A mixed bag of circumstances faces the economies of the Middle East and North Africa in 2019, but positive progress is expected as governments move away from austerity policies

The economies of the Middle East and North Africa (mena) can look forward to 2019 as a year of progress, with governments generally charting more expansive budgeting courses and private sector sentiment moving in the right direction.

Yet there were also signs of softness in oil prices in November 2018 that took the edge off some of the more robust sentiment evident earlier in the year.

Oil prices were down to $60 a barrel by 25 November, compared to the heady levels of $85 seen in early October.

Looking into 2019, much will hinge on the outcome of the Opec ministerial meeting in Vienna on 6 December, and the prospects of a new round of production cuts to shore up prices to the plus-$70 level that were seen in 2018.

Steady movement

The good news for some of the bigger Middle East and North Africa (Mena) oil producers is that their balance sheets are in much stronger positions thanks to a firming of prices over 2017-18.

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Consultancy Capital Economics says the latest slump in oil prices is unlikely to lead to major strains in the largest Gulf economies and, even if prices fall further to $40-50 a barrel, dollar pegs should not come under threat.

However, there will be a general wariness among Gulf economic strategists that the recovery of oil prices in 2017-18 could be temporary.

In that context, the reforms that many had undertaken in recent years to increase non-oil revenues and boost diversification, such as introducing VAT in the UAE and Saudi Arabia, could prove increasingly important.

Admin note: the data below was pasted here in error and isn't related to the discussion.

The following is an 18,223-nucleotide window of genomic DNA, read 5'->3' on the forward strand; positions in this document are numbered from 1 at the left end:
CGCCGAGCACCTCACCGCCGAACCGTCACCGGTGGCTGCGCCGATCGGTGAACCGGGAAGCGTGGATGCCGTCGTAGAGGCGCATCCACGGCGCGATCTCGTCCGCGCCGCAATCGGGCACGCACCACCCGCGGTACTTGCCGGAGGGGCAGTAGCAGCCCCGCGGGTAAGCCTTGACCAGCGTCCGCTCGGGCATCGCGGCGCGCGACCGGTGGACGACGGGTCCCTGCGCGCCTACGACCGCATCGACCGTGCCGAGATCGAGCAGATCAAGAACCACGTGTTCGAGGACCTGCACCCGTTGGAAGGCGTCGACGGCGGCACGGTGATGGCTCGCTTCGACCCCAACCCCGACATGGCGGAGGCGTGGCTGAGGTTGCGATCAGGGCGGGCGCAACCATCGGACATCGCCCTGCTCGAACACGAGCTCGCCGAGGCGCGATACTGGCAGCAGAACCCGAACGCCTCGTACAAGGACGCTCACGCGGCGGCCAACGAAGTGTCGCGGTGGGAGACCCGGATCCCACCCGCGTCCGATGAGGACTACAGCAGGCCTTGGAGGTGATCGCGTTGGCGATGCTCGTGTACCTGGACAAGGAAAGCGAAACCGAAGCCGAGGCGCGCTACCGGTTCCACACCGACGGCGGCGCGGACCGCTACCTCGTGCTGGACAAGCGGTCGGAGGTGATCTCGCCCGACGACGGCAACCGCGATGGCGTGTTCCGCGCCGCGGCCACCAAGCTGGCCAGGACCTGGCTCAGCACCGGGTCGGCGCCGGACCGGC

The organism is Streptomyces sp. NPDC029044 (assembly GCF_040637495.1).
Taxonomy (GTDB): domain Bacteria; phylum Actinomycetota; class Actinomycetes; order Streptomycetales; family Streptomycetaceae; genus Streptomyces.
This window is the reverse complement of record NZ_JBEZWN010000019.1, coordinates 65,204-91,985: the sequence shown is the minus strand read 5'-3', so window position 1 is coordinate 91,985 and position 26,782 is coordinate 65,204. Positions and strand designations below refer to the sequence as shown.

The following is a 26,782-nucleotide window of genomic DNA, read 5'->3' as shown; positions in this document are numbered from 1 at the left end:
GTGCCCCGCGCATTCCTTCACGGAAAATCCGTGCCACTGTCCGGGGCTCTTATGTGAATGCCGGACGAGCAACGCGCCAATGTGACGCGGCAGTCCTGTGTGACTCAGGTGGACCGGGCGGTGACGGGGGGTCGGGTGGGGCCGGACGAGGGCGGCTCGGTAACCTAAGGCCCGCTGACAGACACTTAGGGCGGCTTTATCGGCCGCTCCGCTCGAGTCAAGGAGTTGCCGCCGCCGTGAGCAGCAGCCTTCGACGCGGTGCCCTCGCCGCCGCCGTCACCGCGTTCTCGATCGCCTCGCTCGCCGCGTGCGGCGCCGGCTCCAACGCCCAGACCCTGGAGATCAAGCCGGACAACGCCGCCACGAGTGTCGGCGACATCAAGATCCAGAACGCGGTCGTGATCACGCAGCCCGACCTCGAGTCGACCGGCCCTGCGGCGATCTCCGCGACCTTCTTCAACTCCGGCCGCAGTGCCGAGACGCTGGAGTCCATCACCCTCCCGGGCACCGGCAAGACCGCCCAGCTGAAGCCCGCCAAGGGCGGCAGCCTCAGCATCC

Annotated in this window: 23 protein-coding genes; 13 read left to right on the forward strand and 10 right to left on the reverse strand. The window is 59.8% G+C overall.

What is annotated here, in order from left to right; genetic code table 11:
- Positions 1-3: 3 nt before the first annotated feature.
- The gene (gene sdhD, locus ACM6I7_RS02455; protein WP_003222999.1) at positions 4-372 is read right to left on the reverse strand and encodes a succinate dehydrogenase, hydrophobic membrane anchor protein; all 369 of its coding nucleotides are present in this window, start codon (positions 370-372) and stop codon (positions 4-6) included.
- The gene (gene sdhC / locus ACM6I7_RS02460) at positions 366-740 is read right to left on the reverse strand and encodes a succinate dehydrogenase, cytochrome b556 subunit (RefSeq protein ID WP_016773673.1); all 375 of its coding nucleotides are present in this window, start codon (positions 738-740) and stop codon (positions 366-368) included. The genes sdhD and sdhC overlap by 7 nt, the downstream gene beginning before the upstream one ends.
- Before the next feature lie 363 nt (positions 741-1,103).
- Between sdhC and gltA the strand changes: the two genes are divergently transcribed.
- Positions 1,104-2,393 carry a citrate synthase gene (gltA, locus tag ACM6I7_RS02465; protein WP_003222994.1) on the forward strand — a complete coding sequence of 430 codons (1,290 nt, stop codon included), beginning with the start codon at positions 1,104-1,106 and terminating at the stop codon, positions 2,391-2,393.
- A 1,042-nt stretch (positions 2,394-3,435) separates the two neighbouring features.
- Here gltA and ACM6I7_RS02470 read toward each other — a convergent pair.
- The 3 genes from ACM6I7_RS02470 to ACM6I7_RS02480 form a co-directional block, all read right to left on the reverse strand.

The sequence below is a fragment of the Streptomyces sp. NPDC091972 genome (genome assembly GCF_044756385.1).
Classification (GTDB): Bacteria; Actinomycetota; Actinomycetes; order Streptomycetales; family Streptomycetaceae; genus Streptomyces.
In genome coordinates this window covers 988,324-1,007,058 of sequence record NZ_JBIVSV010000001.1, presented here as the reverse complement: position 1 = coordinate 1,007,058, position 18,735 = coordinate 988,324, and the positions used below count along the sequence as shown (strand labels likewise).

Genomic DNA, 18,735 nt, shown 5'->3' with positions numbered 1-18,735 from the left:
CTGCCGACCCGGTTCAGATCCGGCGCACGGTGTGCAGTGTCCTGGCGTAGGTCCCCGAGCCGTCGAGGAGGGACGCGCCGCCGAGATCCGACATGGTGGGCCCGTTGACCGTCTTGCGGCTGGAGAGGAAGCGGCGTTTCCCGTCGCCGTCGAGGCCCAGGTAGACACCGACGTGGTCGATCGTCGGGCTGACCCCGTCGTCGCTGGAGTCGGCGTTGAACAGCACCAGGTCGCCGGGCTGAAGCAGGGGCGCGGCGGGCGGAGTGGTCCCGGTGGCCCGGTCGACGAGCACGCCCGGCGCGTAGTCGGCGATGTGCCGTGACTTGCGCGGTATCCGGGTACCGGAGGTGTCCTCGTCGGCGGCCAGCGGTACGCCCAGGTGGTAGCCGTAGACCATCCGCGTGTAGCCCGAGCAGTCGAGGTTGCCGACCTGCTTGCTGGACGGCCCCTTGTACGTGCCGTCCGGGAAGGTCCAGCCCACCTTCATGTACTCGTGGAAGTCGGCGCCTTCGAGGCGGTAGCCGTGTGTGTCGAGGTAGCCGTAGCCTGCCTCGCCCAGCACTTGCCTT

Mena oil exporters will have to deal again with the possibility of lower oil prices for a prolonged period.

According to the Washington-based Institute of International Finance (IIF), Brent crude will likely average $67 a barrel for 2019 and $60 in 2020, compared with $72.5 in 2018.

However, lower oil revenues in 2019 may not translate into dramatic budget cuts as was the case in 2015 and 2016. GCC governments are keenly aware of how austerity economics has dampened economic activity in the post-2015 period, and will not be willing to repeat that experience.

“In Saudi Arabia, fiscal consolidation, mostly in the form of cuts in capital expenditure, hurt the economy,” says Garbis Iradian, chief economist for Mena at the IIF. “Non-oil real GDP growth was less than 1 per cent in 2016 and 2017, and is likely to pick up only marginally to 1.4 per cent in 2018. As a result, national unemployment has increased to about 13 per cent in 2018. I expect government spending to increase by about 6 per cent in 2019, compared with more than 20 per cent in 2018 to stimulate the economy. At the same time, I would not expect a significant recovery in private sector activity for 2018 due to the continued weak private investment,” he says.

Changing gears

The shift in gear to a more expansive fiscal approach was announced in October 2018, when Saudi Arabia’s government signed agreements with contractors for two large railway projects totalling more than $14bn.